I got hundreds and hundreds of letters from young gay men all over the country, who said they had to sneak out of the house to see this movie or they had to drive 50 miles to the nearest town where it was playing. “This movie gave me a sense of pride and acceptance.” “I was able to come out to my family or come out to my wife.” “I realized I’ve been living a fraud.” I received letters like that constantly. It’s great as a screenwriter its gratifying to know you touched people that way. To this day I still have people who search me out and email me and tell they’d never seen it or watched it again and it made them feel really good about themselves. On the basis of that, I’d say the impact is very strong.
What do you think when you watch the film today?
Well, with any film I’ve made I cringe at certain places and think, How could they have left that scene in? I can’t be objective. There are moments that really bother me, but there are also moments that are very affecting and I feel good about. I look at it from two perspectives: as a piece of filmmaking and as a piece of sociopolitical theater in terms of the statement it’s making. For the most part I’m very happy with it.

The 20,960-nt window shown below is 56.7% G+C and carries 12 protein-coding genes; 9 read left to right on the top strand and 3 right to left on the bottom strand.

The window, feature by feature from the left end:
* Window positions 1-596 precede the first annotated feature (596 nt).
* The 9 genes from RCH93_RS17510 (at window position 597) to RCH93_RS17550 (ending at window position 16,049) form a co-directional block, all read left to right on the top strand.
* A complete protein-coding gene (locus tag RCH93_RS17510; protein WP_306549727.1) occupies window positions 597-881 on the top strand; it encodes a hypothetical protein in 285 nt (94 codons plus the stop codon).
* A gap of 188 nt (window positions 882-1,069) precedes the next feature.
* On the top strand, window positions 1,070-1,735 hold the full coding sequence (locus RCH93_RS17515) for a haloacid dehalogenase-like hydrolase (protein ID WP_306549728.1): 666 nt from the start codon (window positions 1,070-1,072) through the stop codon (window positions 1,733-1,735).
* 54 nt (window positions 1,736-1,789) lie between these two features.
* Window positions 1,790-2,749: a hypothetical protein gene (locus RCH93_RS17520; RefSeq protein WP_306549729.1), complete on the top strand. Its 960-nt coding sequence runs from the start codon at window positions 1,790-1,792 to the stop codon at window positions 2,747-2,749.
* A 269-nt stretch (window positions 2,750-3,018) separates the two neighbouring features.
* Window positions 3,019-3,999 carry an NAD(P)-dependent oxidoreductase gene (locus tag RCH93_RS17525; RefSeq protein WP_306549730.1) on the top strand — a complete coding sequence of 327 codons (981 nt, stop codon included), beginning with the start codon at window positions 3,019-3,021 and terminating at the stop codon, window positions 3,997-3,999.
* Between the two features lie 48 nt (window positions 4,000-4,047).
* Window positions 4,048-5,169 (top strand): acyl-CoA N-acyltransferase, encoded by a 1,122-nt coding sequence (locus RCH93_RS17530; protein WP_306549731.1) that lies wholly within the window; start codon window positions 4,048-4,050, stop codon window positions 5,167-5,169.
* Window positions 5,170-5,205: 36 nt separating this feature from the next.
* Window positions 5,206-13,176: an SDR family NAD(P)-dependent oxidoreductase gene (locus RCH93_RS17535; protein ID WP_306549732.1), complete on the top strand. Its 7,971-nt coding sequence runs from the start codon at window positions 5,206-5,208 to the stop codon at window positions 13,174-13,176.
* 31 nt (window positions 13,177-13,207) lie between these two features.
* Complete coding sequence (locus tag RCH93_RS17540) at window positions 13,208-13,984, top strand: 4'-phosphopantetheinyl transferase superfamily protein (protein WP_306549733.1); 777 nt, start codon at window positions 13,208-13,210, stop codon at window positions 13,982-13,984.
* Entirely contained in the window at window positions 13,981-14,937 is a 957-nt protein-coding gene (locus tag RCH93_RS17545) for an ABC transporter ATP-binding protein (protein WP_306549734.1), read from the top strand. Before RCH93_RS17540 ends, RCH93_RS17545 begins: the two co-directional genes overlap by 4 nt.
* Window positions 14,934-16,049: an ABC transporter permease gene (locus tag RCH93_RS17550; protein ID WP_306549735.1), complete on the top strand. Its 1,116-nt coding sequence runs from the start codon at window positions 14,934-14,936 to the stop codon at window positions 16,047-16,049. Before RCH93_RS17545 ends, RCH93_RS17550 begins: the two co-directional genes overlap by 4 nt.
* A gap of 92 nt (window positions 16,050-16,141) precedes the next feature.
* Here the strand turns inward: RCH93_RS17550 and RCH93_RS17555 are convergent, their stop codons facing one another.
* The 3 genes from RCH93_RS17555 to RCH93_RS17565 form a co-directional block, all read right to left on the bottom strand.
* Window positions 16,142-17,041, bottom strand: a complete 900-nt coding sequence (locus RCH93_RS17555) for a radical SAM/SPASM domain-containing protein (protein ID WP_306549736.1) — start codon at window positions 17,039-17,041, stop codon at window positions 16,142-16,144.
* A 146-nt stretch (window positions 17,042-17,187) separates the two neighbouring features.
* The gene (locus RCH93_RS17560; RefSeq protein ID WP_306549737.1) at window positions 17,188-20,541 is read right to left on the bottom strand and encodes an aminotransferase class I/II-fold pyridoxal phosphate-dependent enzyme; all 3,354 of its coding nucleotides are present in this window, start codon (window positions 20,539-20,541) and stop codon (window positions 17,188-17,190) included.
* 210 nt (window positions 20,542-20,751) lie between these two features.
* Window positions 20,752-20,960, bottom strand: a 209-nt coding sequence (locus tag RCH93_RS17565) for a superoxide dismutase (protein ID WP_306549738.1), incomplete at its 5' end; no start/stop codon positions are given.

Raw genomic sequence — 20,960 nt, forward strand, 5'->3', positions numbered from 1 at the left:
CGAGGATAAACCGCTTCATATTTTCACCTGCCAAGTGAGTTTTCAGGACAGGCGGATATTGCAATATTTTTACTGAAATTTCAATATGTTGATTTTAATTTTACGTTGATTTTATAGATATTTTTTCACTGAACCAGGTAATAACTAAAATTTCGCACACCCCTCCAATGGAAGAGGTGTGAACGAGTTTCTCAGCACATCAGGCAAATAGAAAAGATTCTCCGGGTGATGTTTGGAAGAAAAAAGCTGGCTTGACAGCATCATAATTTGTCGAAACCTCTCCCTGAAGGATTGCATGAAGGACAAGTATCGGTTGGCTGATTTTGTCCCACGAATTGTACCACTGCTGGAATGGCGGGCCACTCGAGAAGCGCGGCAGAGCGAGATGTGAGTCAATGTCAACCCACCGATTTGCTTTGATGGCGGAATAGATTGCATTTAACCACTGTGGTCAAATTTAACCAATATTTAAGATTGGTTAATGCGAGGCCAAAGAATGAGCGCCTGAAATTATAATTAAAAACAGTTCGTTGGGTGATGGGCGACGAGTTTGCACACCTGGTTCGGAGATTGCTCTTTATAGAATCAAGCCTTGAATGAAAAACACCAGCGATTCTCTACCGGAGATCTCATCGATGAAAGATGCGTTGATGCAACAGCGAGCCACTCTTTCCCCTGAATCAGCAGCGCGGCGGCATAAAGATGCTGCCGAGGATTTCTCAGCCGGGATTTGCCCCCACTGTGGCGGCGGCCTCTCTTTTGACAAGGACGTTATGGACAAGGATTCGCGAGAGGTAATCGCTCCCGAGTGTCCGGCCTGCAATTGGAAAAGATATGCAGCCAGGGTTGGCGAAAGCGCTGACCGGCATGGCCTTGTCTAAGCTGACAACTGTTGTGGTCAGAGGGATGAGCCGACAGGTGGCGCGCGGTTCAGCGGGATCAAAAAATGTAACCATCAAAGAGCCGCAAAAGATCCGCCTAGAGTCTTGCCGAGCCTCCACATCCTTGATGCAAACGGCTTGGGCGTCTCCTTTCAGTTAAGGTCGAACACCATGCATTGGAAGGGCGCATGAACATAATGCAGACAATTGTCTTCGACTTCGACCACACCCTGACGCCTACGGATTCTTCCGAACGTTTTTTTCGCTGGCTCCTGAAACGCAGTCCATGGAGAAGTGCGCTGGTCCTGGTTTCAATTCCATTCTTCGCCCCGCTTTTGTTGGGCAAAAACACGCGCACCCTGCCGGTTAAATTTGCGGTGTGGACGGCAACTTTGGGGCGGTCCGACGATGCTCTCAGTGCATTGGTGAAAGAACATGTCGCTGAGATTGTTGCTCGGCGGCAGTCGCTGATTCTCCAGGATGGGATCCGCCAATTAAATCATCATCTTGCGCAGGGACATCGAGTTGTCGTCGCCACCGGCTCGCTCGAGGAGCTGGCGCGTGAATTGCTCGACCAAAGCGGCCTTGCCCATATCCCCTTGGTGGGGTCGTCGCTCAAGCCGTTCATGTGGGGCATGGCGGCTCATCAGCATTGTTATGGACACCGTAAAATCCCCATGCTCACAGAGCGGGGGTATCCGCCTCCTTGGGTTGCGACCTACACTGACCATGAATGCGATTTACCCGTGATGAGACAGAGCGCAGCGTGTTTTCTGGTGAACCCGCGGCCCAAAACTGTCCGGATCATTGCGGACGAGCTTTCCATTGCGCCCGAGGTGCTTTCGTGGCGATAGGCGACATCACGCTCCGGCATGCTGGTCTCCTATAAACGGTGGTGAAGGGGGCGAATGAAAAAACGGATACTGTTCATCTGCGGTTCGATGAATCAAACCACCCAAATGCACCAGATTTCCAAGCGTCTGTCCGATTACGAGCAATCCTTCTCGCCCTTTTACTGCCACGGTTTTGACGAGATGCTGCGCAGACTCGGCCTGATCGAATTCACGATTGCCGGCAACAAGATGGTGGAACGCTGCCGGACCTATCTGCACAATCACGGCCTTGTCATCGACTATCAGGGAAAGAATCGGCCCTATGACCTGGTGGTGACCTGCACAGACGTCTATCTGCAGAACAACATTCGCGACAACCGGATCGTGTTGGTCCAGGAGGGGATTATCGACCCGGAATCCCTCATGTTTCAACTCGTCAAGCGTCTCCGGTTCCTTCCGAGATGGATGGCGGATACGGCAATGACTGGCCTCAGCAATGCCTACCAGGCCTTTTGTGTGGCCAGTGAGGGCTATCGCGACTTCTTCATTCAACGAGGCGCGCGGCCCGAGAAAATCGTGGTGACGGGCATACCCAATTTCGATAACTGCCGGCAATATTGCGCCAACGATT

How have you seen perceptions of LGBT people change since the film premiered?
When Brokeback Mountain came out a few years ago I got calls from journalists asking how gay images in film have changed over the years. I said I think public perception has changed enormously, mostly due to television. Everywhere you look there are gay characters on TV. Once people see gay characters in the comfort of their homes the more the concept of homosexuality is destigmatized. We’ve seen this in polls in acceptance of same-sex marriage. I think perceptions have really changed as they see we’re just part of the fabric of society
Making Love will screen tonight at 6:30 p.m. at L.A.’s Harmony Gold Theatre with Sandler and Hamlin in attendance. For more information go to Outfest.org.